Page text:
- Iceland, Switzerland and Norway continue to lead overall Index, while Ireland soars to No. 4 spot.
- US moves down two spots since last year. Despite improving employment and high income per capita, Americans are less happy; income inequality drags US performance.
- Developed countries are vulnerable to demographic headwinds as the number of retiring workers exceeds the volume entering the workforce.
- Natixis survey finds Millennials lead emphasis on sustainable investments.
BOSTON–(BUSINESS WIRE)–The United States dropped two spots to No. 18 among developed nations on the 2019 Global Retirement Index, released today by Natixis Investment Managers. The annual index, a snapshot of the wellbeing and financial security of retirees in 44 countries, found the US ranked the same or lower in all four sub-indices: health, material wellbeing, finances and quality of life. The analysis by Natixis also identifies three global risks – low interest rates, longer lifespans and the high cost of climate change – that are weighing on retirees, policymakers and long-term global sustainability.
“Meeting the needs of today’s retirees while preserving retirement security for future generations continues to be one of the most pressing challenges for economies around the globe,” said Jean Raby, CEO at Natixis Investment Managers. “We created the Natixis Global Retirement Index to help facilitate a candid conversation about what steps need to be taken to ensure retirement security on a global scale.”
Now in its seventh year, the Natixis Global Retirement Index examines 18 factors which influence retiree welfare, in the areas of finances in retirement, material wellbeing, health, and quality of life. The Index calculates the relative performance for each of the 44 countries on each of these criteria, resulting in a composite score that provides a comparative tool for evaluating retirement security globally.
Highlights of the 2019 Global Retirement Index include:
- Western Europe continues to lead as a region, with 15 countries finishing in the top 25 for the third year in a row. The Nordic countries maintain their strong performance in the top 10, including Iceland (No. 1), Norway (No. 3), Sweden (No. 6) and Denmark (No. 7).
- Ireland advanced to No. 4 from No. 14 two years ago due to an improved score in the Health sub-index, where it moves into the top 10 (from 19th), driven primarily by the country’s higher per capita health spending. The country also performed well in Finances, powered by improvements in bank nonperforming loans and government indebtedness.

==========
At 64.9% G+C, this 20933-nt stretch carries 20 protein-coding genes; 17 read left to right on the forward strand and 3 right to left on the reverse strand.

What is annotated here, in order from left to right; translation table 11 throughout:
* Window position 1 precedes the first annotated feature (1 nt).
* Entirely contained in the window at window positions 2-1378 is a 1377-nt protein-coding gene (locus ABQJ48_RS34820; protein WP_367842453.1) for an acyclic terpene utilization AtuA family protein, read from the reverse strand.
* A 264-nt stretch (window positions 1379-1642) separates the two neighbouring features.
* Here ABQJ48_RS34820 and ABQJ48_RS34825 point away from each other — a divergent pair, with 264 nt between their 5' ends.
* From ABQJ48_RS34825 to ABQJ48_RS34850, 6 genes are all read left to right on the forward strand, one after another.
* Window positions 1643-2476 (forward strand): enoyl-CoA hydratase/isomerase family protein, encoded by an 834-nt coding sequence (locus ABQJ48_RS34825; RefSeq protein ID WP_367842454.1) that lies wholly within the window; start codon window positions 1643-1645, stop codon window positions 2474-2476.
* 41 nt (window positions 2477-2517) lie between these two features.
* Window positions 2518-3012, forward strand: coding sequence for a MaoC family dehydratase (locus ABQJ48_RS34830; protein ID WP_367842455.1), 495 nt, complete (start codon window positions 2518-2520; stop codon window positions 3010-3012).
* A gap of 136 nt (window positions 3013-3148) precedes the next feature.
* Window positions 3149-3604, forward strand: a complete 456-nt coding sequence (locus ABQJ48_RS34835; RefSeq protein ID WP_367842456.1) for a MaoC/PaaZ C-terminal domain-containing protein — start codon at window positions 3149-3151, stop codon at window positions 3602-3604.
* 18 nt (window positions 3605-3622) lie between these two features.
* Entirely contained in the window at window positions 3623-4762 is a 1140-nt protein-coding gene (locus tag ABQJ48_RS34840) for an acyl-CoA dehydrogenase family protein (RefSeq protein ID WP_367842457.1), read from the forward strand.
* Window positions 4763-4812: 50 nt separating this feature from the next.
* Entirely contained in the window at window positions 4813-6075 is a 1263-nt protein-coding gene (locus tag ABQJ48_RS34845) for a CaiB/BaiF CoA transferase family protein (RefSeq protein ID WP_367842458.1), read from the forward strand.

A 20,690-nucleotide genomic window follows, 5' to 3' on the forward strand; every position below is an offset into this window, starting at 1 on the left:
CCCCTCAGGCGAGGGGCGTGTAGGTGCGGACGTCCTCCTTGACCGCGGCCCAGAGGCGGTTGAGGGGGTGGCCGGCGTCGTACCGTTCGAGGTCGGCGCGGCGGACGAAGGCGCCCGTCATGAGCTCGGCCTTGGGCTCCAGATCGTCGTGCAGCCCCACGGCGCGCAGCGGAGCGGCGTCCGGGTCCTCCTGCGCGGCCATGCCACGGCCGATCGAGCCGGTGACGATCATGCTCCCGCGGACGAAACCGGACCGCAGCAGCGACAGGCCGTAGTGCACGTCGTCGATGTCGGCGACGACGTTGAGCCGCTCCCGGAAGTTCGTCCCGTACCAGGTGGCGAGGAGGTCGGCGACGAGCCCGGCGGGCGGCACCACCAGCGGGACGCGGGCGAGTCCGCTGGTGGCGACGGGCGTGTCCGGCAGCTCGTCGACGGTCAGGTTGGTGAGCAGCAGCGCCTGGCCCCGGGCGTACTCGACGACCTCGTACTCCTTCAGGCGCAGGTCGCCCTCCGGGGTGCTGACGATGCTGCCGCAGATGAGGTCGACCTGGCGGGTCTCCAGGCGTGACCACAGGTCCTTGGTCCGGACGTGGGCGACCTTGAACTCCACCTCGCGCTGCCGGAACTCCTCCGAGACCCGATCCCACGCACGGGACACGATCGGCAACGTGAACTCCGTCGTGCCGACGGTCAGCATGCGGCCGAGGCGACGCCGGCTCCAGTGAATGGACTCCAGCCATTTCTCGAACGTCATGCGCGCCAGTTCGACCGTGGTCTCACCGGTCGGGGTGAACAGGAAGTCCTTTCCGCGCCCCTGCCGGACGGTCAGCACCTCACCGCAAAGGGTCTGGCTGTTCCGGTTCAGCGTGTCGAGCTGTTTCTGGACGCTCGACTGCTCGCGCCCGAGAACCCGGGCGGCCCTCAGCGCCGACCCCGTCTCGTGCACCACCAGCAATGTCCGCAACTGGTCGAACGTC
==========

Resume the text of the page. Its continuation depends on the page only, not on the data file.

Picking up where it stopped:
- Japan, which ranks No. 23, stands out for having the lowest score among GRI countries for old-age dependency, a measure of the number of active workers compared to the number of retirees. Japan has the highest life expectancy, but also one of the lowest fertility rates among developed countries. Despite having the highest score for employment in the Index, Japan has a small proportion of working-age individuals supporting those in retirement. This reflects a broader trend affecting many developed economies.
Factors affecting the US GRI ranking
For all four sub-indices, the US ranked the same or lower in this year’s Index compared to last year, including Material Wellbeing (28th from 26th), Finances (10th from 9th), Quality of Life (20th from 19th) and Health (held steady in 10th place). The following are notable factors affecting the US position:
- Strong financial institutions, but growing pressure on government resources: The US lost ground in the Finances category, but remains in the top 10. The Index reflects an increasing proportion of retirees to working adults, an ongoing trend that is putting growing pressure on Social Security and Medicare funds. Rising government debt and tax pressures also contributed to the US’s lower score in the Finances category, which was offset by improvement in interest rates1 and fewer nonperforming bank loans.
- Economic inequality widens: Despite rising employment, the gap between wealthy and poor continues to grow. The US has the eighth-worst score for income equality, even though it has the sixth-highest income per capita score among all GRI countries. These factors generated a lower score for the US in the Material Wellbeing category.
- Lower life expectancy despite health spend: The US maintains its position in the top 10 (at 10th) for health due to an improvement in insured health expenditure, which measures the portion of that expenditure paid for by insurance, and by maintaining the highest score globally for per capita health spending. But the US experienced a decline in life expectancy as Americans’ longevity failed to keep pace with that of top-ranked Japan and other nations.